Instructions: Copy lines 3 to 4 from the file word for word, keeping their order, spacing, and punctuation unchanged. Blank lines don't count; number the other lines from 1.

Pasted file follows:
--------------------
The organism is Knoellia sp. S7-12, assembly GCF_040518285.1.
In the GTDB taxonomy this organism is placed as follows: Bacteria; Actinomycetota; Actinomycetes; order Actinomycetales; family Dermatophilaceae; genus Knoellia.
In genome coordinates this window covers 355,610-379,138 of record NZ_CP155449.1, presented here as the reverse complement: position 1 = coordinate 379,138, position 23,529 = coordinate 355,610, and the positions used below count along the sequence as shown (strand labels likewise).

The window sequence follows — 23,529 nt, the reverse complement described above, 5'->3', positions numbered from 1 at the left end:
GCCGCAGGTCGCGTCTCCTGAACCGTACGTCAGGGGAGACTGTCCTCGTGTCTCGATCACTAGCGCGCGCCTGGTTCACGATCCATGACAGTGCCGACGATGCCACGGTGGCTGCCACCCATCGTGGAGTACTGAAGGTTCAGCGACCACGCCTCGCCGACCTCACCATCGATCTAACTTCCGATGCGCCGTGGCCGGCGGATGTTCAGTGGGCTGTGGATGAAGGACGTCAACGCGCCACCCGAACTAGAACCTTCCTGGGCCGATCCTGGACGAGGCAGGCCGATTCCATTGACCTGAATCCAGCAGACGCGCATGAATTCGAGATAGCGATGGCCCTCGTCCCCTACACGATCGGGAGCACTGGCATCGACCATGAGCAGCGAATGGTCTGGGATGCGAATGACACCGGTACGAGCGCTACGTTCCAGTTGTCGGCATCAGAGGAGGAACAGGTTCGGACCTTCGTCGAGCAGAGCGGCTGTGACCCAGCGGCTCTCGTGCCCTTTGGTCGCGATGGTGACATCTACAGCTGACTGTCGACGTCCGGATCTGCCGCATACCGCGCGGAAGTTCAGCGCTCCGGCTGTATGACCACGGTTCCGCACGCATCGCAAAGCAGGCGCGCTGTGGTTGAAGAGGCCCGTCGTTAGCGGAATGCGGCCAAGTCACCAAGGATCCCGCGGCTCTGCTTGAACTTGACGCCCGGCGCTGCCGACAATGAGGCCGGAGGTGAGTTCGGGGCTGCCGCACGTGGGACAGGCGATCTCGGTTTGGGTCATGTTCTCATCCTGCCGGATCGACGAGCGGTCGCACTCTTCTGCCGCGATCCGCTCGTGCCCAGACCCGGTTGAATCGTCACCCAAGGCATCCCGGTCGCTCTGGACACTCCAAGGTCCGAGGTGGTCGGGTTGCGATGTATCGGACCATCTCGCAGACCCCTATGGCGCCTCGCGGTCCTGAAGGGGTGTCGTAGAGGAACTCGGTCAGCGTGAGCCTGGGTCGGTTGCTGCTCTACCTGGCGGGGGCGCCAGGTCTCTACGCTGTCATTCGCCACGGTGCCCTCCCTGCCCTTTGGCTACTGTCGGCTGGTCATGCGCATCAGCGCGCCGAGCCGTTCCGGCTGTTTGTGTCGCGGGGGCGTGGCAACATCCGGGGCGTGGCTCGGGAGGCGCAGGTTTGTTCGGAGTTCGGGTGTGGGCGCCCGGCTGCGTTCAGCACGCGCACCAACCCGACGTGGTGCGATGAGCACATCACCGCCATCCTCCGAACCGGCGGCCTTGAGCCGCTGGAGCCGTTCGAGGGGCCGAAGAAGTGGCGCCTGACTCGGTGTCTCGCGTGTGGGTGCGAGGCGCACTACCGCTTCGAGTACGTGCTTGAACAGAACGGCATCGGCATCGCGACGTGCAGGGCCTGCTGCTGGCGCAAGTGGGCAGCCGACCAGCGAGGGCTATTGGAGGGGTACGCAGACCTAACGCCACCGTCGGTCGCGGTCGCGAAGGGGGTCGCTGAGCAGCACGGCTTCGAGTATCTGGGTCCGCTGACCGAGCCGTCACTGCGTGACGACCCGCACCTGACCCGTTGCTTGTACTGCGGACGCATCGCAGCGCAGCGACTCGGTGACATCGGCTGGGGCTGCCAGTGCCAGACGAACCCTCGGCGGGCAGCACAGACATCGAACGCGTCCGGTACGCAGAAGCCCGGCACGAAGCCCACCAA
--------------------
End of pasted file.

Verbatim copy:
In genome coordinates this window covers 355,610-379,138 of record NZ_CP155449.1, presented here as the reverse complement: position 1 = coordinate 379,138, position 23,529 = coordinate 355,610, and the positions used below count along the sequence as shown (strand labels likewise).

The window sequence follows — 23,529 nt, the reverse complement described above, 5'->3', positions numbered from 1 at the left end: